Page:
I recently bumped into a former colleague and briefly chatted about “A Curriculum for Excellence”. My friend has responsibility for developing learning and teaching at his school and was telling me that the school are going to give every pupil comprehensive course support materials for each of their certificated subjects – once the course has been completed. The teachers didn’t want to put it out before they taught the course as they wanted to “remain in control”.
For me it was a timely reminder about how much work is still to be done in terms of changing our approach to learning.
If we are going to change the way in which we work then perhaps we need to destabilise the status quo thereby freeing teachers to adopt different roles and engage learners in learning as opposed to absorbing information.
Keeping this in mind I wonder if David Eaglesham, the general secretary of the Scottish Secondary Teachers’ Association, perhaps provides the catalyst when he said he doubted whether ACfE could live up to its aims without financial input.
“It is almost inevitable to say it is the worst-resourced initiative we have ever had, because there is nothing there in the way of resources,” he said.
“It is not that people don’t want to do it, but if they don’t know what they are doing or have the resources to implement it, it could be disastrous.”
I agree that there is a need to provide resources but I wouldn’t provide them in the form that they have come in the past. My alternative approach would be to create a virtual learning environment for every certificated course provided by the SQA. This course could be accessed by students at a place and time of their choosing – I’d like to think GLOW could play an important role here.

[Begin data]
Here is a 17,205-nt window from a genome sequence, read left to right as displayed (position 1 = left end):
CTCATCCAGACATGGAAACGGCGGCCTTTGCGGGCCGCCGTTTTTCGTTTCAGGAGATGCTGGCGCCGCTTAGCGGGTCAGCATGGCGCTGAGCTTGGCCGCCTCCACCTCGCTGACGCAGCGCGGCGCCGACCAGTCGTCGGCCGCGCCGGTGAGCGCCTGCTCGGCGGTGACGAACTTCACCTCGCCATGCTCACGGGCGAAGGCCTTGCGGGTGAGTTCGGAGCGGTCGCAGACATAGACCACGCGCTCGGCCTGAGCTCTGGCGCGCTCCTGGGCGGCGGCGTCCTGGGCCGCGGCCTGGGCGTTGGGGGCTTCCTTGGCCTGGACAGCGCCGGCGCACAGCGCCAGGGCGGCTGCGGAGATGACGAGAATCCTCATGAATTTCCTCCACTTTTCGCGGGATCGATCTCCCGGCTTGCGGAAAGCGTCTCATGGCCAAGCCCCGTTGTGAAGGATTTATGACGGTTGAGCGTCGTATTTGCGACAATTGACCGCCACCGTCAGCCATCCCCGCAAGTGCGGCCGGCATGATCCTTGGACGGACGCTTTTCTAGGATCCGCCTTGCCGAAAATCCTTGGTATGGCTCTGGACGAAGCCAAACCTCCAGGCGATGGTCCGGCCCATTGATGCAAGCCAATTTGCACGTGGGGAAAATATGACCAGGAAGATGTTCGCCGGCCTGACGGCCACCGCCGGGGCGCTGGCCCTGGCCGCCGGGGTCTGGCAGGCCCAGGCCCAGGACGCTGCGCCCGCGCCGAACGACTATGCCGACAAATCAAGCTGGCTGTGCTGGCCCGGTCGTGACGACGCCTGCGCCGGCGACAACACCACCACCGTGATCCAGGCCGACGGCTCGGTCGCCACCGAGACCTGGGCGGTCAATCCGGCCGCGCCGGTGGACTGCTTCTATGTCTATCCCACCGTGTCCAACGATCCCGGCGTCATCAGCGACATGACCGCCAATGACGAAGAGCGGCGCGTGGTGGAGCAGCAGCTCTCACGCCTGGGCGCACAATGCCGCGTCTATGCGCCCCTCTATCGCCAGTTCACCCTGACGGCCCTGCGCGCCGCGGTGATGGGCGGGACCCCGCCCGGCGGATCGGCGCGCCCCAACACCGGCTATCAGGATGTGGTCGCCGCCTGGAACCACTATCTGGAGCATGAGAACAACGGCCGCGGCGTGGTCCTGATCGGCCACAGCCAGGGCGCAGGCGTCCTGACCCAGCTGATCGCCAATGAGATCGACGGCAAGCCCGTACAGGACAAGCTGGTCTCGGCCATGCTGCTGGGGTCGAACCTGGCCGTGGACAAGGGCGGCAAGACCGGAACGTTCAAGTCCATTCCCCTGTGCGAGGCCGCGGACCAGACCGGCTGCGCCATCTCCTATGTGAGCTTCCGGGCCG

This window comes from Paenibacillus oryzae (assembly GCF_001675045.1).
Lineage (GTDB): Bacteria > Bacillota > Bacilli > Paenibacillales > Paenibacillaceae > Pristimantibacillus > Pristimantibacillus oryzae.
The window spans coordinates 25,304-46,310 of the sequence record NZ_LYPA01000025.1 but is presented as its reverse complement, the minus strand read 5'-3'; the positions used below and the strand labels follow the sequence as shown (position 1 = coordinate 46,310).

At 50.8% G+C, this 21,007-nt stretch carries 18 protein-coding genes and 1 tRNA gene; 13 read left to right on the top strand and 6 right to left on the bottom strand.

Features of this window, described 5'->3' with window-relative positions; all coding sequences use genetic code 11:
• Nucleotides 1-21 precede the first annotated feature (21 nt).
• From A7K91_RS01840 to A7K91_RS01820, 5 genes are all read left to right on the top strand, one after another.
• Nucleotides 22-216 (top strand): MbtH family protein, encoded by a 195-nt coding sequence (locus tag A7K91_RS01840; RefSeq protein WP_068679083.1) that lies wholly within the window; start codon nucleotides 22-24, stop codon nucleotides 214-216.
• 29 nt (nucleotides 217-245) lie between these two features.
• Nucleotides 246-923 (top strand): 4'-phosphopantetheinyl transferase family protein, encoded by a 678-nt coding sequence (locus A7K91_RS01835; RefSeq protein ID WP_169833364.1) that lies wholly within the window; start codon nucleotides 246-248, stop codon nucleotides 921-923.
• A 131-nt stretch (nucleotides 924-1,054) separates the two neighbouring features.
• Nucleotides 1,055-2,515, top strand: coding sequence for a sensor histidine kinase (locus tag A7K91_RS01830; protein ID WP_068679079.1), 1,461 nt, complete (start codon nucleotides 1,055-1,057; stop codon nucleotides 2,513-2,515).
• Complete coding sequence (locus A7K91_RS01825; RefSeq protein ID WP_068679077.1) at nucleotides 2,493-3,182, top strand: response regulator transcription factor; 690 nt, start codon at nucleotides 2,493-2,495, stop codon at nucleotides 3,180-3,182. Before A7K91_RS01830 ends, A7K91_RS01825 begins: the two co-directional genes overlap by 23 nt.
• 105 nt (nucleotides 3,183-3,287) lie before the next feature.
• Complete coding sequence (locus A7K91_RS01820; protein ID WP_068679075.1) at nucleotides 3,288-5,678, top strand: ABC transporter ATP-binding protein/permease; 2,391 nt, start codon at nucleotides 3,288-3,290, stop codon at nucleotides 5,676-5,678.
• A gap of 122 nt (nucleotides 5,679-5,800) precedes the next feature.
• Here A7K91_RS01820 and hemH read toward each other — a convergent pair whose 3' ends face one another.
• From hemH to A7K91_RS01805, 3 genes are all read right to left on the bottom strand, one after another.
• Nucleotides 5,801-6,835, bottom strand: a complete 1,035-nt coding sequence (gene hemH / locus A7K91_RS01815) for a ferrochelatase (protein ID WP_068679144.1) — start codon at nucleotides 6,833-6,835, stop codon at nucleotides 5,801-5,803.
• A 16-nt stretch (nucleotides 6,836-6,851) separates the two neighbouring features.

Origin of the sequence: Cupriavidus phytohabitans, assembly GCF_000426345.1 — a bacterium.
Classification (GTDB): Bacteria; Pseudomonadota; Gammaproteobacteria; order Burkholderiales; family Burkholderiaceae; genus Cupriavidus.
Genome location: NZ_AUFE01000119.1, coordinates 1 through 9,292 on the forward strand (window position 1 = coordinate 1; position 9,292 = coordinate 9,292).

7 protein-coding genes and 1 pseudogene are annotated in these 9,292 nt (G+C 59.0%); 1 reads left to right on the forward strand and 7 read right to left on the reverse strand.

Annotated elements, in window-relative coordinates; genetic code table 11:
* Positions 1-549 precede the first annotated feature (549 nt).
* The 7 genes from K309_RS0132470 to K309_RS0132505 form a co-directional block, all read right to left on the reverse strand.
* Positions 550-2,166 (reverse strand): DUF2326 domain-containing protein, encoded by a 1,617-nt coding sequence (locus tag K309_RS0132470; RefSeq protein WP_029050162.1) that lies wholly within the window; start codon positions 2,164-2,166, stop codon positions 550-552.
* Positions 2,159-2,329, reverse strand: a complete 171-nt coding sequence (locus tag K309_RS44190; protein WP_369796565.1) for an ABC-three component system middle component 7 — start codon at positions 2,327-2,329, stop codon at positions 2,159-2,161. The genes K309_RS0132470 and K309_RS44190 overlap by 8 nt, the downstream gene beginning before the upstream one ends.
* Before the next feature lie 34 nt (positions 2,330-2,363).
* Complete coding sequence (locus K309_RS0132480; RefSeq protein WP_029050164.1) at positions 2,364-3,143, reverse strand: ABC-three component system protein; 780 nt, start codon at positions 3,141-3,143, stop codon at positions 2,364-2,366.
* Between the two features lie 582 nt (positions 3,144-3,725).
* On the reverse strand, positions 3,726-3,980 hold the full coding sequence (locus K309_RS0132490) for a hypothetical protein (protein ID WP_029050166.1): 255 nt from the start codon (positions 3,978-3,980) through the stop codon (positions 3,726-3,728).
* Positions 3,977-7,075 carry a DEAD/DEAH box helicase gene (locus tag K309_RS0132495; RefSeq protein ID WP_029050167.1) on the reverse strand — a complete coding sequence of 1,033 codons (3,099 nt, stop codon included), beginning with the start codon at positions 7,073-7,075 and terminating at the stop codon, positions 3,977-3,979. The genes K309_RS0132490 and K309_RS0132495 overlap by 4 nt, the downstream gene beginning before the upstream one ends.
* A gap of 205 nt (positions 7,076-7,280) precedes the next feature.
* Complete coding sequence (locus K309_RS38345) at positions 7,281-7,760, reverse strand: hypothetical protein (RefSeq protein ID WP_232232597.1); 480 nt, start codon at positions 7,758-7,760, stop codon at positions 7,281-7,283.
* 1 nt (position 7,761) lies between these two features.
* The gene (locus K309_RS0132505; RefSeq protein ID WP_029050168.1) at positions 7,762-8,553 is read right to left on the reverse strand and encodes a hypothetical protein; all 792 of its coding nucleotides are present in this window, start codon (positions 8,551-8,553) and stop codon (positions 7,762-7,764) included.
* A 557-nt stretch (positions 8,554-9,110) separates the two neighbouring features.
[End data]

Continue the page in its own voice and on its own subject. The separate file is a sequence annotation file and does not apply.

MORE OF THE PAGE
I’ve been speaking to a number of my son’s friends who have just finished school and without exception they all said they would have welcomed the chance to access their entire course on-line. That’s not to say that they didn’t want a teacher but that they wanted the teacher to work in a different way.
So what would be the outcome of such a step – surely it will replace one form of spoon-feeding with another? Well not according to my son’s friends who are now at university – the teacher would take on much more of a tutor’s role where they have use their tutor to expand and deepen their knowledge. In so many ways this ties in with what Jerome Bruner was talking about yesterday when he said that educational systems were “too easily routinised” and that there were too few opportunities for students “share hypotheses”, “reflect upon alternatives ” or “reflect upon controversy”.
Bruner wants teachers to seek out “inter-subjectivity” (I think I prefer this term to inter-disciplinary) by contextualising their subject within the wider world – but how often do teachers manage to do this in the pressure to get through the content of a course.
Put it this way – there appears to be an appetite amongst young people for such a change.